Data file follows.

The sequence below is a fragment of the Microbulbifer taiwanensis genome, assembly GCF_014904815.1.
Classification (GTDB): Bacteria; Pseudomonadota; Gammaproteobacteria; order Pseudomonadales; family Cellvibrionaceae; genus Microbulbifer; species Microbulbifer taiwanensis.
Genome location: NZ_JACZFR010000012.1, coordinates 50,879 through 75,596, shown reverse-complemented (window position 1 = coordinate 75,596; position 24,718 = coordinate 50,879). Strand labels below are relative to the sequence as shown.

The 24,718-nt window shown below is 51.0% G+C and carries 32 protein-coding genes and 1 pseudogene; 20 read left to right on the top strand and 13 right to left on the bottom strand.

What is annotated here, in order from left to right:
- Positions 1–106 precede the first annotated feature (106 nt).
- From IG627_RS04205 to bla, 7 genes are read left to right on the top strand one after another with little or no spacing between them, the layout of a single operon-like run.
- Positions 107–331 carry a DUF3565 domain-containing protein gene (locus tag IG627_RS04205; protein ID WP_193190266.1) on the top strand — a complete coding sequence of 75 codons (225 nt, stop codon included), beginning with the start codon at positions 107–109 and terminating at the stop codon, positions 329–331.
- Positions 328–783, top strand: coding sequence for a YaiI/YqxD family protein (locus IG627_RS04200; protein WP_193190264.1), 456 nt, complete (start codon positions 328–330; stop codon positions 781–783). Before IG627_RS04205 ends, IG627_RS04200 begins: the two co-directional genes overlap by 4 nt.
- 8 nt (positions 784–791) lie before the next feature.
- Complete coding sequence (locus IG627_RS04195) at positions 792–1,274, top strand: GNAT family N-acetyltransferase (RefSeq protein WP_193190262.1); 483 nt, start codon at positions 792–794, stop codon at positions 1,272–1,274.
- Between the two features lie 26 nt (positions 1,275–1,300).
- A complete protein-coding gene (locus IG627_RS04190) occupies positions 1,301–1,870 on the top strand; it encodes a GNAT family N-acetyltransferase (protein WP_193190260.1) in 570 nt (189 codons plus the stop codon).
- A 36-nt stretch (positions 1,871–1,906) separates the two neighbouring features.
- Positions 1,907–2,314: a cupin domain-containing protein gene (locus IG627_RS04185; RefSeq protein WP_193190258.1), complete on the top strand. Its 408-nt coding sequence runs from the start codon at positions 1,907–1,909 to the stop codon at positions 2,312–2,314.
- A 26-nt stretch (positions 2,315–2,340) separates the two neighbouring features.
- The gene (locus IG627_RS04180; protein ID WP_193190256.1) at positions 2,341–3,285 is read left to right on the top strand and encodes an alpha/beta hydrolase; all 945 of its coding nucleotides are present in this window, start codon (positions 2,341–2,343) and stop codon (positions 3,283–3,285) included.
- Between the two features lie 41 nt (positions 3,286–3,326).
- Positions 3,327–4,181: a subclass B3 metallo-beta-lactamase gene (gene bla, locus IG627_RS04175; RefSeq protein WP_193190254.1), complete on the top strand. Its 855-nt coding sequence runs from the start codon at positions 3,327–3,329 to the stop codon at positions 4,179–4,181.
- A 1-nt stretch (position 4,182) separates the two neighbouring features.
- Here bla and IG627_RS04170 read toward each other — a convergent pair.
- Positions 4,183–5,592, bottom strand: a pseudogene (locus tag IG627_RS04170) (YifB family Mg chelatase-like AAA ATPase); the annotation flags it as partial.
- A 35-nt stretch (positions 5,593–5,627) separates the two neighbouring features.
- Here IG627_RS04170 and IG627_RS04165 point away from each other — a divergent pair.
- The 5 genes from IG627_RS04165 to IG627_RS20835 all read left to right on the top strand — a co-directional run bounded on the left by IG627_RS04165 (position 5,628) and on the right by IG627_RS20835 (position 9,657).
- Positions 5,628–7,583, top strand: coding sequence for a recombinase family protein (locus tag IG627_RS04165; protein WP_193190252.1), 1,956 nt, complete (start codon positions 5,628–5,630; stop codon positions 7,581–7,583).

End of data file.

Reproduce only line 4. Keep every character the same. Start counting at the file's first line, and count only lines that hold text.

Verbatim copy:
The 24,718-nt window shown below is 51.0% G+C and carries 32 protein-coding genes and 1 pseudogene; 20 read left to right on the top strand and 13 right to left on the bottom strand.